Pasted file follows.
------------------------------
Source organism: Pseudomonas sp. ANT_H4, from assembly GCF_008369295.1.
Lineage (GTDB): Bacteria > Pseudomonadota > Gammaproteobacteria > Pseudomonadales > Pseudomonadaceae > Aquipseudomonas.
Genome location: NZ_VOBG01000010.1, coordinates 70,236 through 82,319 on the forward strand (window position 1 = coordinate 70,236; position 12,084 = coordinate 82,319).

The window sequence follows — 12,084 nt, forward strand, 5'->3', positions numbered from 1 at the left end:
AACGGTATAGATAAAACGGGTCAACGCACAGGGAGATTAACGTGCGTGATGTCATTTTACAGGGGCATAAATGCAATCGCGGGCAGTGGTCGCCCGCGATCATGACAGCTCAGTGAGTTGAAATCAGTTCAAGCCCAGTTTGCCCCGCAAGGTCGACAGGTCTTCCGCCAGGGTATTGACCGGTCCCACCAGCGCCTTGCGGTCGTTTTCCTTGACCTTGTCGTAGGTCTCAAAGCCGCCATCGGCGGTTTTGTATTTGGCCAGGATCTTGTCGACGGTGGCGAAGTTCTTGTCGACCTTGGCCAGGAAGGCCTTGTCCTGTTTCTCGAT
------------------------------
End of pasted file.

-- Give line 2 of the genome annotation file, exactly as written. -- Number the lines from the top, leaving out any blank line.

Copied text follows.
Lineage (GTDB): Bacteria > Pseudomonadota > Gammaproteobacteria > Pseudomonadales > Pseudomonadaceae > Aquipseudomonas.